Writing, the universe, and everything

“What I need… is a strong drink and a peer group.”

A lot of very exciting things are happening, very quickly. A couple of weeks ago Emma Carroll (one of my favourite MG authors) brought my attention to this tweet, from the children’s preview editor for The Bookseller:
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Cue ectasticism. It’s not a word, I looked it up. But I like it.
This bizarre wonderful journey has nearly reached its pivotal point, and moments like this are hugely exciting and uplifting to me. They’re hugely important. But when I share news like this I often neglect to mention the flipside of it. That that same morning, just before I spotted Emma’s tweet, before the closest I’ve experienced to a Twitter storm (more a Twitter Scotch mist) for my book took place, I was in the kitchen crying because I’d deleted a whole file of poems for the OE project. That when my partner Tom found me I said I had no confidence in anything I’d written, that I was sure the book would fail, that my poetry had no worth, and my plays were – in the words of one reviewer – twee and derivative. I was having A Bit Of A Mini Breakdown™.
This is a regular pattern for me. Tom also works from home (he’s an artist and has a studio at the bottom of our garden) so he sees me at various points throughout the day and often jokes that everyday is a lifetime emotion-wise – joy, anger, fear, sadness – the whole Inside Out shebang. Plus an overwhelming level of empathy – I feel ready to cry whenever I see a pigeon with a gnarly foot. As my friend Daisy beautifully put it in a poem of hers – ‘we walk the length of a marriage in an hour.’ And it’s fairly exhausting.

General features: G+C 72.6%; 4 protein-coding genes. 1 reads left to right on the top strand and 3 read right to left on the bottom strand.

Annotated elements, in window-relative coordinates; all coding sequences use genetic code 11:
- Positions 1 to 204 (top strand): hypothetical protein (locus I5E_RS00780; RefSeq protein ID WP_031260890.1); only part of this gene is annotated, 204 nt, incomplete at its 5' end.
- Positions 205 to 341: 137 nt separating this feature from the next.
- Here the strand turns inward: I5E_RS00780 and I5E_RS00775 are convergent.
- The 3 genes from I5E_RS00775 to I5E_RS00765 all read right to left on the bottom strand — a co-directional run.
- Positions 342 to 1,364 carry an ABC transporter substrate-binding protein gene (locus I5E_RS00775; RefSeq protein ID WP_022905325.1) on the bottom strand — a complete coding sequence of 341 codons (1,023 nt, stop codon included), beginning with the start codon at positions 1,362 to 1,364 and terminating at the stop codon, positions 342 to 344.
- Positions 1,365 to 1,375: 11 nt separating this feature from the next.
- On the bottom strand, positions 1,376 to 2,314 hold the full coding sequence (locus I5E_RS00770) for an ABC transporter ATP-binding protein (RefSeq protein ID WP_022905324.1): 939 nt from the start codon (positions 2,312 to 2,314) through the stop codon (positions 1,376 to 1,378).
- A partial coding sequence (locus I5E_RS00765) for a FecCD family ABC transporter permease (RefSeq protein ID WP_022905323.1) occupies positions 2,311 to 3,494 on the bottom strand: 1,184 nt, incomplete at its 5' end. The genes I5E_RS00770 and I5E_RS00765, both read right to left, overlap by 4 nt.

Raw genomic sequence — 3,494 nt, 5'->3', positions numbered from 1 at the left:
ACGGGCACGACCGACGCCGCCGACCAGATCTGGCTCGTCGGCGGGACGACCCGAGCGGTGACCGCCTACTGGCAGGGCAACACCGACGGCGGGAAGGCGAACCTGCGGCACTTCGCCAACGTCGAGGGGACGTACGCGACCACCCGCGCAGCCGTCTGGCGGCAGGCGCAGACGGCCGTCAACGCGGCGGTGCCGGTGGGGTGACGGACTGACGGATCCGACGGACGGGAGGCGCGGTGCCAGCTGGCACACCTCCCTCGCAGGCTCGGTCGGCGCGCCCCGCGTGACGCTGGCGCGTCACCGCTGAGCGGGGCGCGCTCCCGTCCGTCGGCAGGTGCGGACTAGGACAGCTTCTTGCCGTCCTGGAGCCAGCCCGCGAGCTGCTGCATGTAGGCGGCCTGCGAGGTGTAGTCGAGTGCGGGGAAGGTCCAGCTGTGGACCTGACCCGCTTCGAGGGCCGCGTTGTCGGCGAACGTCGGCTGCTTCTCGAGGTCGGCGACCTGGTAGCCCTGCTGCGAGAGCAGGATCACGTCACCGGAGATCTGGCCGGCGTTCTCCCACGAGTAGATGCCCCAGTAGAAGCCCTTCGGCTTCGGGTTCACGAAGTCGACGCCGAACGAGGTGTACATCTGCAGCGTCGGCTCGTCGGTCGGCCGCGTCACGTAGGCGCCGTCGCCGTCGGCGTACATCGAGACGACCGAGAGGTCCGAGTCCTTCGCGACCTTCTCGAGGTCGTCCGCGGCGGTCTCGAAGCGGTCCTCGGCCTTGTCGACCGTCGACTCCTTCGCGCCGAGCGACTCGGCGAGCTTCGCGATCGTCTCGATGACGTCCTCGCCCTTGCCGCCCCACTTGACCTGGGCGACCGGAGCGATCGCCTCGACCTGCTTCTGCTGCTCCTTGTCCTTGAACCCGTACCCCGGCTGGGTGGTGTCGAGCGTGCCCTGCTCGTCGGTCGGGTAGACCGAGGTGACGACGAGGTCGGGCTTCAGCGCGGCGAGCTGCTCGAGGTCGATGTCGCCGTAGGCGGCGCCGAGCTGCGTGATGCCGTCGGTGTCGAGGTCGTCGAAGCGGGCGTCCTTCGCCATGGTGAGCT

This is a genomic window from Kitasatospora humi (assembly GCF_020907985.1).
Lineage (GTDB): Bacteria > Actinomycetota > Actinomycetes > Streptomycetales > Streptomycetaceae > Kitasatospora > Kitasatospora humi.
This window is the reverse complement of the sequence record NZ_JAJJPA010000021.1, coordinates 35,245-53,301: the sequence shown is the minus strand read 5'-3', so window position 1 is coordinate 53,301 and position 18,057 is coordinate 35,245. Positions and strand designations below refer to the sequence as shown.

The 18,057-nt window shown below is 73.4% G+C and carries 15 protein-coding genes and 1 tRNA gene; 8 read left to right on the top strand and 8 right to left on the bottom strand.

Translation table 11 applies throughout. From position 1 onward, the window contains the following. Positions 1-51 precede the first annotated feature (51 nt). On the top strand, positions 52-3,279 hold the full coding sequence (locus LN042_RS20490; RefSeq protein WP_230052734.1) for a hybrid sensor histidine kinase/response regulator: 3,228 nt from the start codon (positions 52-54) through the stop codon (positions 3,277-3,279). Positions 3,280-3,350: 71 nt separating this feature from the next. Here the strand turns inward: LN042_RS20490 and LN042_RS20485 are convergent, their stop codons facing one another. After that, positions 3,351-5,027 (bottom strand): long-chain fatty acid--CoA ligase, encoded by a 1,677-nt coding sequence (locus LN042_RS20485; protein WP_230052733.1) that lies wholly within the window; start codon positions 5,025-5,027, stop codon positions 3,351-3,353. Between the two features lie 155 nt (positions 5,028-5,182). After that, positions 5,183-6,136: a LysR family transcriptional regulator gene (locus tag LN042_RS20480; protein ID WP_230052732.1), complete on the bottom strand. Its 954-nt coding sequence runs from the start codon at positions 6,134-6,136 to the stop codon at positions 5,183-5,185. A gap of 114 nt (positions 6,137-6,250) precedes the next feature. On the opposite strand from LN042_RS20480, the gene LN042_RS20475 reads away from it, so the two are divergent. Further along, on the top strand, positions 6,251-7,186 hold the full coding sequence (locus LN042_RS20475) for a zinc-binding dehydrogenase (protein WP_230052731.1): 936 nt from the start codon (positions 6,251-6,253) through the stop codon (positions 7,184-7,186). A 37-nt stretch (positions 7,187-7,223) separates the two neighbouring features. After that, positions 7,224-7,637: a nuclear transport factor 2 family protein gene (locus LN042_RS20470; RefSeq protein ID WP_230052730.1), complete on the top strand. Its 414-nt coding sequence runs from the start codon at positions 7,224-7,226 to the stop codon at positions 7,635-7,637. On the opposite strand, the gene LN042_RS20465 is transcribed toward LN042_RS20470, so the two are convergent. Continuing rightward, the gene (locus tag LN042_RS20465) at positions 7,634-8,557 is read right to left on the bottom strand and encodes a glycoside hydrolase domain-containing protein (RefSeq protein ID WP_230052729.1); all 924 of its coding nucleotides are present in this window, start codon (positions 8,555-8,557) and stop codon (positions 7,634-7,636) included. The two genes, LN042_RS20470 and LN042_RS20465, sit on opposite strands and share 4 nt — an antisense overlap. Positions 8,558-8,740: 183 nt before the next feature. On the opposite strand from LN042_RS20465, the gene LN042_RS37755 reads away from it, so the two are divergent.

I have this theory that it’s because my brain has learnt the pathways for both depression and anxiety – a panic attack a day for a year must leave its mark somehow – and automatically defaults towards those extremes when dealing with ‘normal’ levels of stress. That, combined with the fact I’m certain I’m a fraud and EVERYONE IS GOING TO FIND OUT. And that theory is why I’m not a neuroscientist. What I am is a person who writes, and the empathy is definitely useful for that. The crippling self doubt? Not so much.
Fast forward to today. Today is the last day my story is just an ms to me. Tomorrow I get the proof copies, in book form. With a cover, a spine, that will open into a v in my hands. Inside will be my story. I’m deeply excited, very scared, and also a little melancholy (writing this to Mellon Collie And The Infinite Sadness may have something to do with it).
My mum is currently in New Delhi with my great aunt, aunt, uncle, and cousin, Sabine. The latter was a surprise as she wasn’t meant to be back from boarding school yet. It was lovely to see her beautiful face on FaceTime – I miss her to the point of pain – and even lovelier that she’s finally seen the bound ms of THE GIRL OF INK AND STARS, the book dedicated to her. Sabine had even painted her nail all starry!
And suddenly everything came careening into focus.
There have been more exciting tweets, from incredible authors like Emma Carroll, Abi Elphinstone, and Melinda Salisbury.
There was the emergence of the gorgeous packshot. There’s my wonderful publicist Jazz and everyone at Chicken House, being supportive and encouraging and kind. But none of this matters if all it takes to drag me down is one bad review, which was the case with BOAT, or one deleted file, as with OE. Likewise, I can’t rely on other people to tell me my book is good – though when they do I need to enjoy that, not brush it off. I need to be more confident in it myself – in the immortal words of Christina Aguilera:
The acknowledgements thank Sabine for making me want to write a book she’ll love. And she may do, she may not, but ultimately, I tried. I wrote a story I think matters, that I want to connect for readers. I can’t be a fraud because I did not write this story fraudulently. I did my best, and as I have no control over whether that’s enough for other people, that has to be good enough for me.**
*You may be wondering what the above quote had to do with anything – that is how I get through my A Bit Of A Mini Breakdown™ Moments. Plus, any excuse to quote Douglas Adams, right?
** Easier said than done. Bring on the peer group and pub.